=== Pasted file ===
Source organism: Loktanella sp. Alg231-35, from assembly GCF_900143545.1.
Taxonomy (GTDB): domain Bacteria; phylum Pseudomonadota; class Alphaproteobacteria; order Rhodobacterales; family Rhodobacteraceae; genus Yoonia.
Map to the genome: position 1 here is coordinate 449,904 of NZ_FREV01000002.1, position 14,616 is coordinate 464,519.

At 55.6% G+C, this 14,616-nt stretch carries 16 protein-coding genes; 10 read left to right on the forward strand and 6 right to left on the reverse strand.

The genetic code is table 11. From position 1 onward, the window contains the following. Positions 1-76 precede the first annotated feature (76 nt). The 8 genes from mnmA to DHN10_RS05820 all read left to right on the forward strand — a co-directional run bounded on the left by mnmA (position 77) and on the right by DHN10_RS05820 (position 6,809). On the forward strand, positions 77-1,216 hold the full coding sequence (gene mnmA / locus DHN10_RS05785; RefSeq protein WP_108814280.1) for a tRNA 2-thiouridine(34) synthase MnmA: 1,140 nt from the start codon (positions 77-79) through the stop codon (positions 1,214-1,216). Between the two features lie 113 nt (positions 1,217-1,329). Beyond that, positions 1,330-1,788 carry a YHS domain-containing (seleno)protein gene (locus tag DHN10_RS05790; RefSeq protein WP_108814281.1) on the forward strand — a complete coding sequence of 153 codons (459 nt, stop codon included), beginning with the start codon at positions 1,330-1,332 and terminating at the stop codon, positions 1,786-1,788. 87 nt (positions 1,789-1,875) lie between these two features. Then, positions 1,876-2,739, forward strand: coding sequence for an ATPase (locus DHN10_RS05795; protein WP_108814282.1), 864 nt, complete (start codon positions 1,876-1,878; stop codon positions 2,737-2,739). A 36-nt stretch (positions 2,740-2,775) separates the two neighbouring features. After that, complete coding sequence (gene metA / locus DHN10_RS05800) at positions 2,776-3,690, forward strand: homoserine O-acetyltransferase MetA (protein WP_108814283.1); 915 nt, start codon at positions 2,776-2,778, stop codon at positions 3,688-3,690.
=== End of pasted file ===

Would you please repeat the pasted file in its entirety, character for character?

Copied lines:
Source organism: Loktanella sp. Alg231-35, from assembly GCF_900143545.1.
Taxonomy (GTDB): domain Bacteria; phylum Pseudomonadota; class Alphaproteobacteria; order Rhodobacterales; family Rhodobacteraceae; genus Yoonia.
Map to the genome: position 1 here is coordinate 449,904 of NZ_FREV01000002.1, position 14,616 is coordinate 464,519.

At 55.6% G+C, this 14,616-nt stretch carries 16 protein-coding genes; 10 read left to right on the forward strand and 6 right to left on the reverse strand.

The genetic code is table 11. From position 1 onward, the window contains the following. Positions 1-76 precede the first annotated feature (76 nt). The 8 genes from mnmA to DHN10_RS05820 all read left to right on the forward strand — a co-directional run bounded on the left by mnmA (position 77) and on the right by DHN10_RS05820 (position 6,809). On the forward strand, positions 77-1,216 hold the full coding sequence (gene mnmA / locus DHN10_RS05785; RefSeq protein WP_108814280.1) for a tRNA 2-thiouridine(34) synthase MnmA: 1,140 nt from the start codon (positions 77-79) through the stop codon (positions 1,214-1,216). Between the two features lie 113 nt (positions 1,217-1,329). Beyond that, positions 1,330-1,788 carry a YHS domain-containing (seleno)protein gene (locus tag DHN10_RS05790; RefSeq protein WP_108814281.1) on the forward strand — a complete coding sequence of 153 codons (459 nt, stop codon included), beginning with the start codon at positions 1,330-1,332 and terminating at the stop codon, positions 1,786-1,788. 87 nt (positions 1,789-1,875) lie between these two features. Then, positions 1,876-2,739, forward strand: coding sequence for an ATPase (locus DHN10_RS05795; protein WP_108814282.1), 864 nt, complete (start codon positions 1,876-1,878; stop codon positions 2,737-2,739). A 36-nt stretch (positions 2,740-2,775) separates the two neighbouring features. After that, complete coding sequence (gene metA / locus DHN10_RS05800) at positions 2,776-3,690, forward strand: homoserine O-acetyltransferase MetA (protein WP_108814283.1); 915 nt, start codon at positions 2,776-2,778, stop codon at positions 3,688-3,690.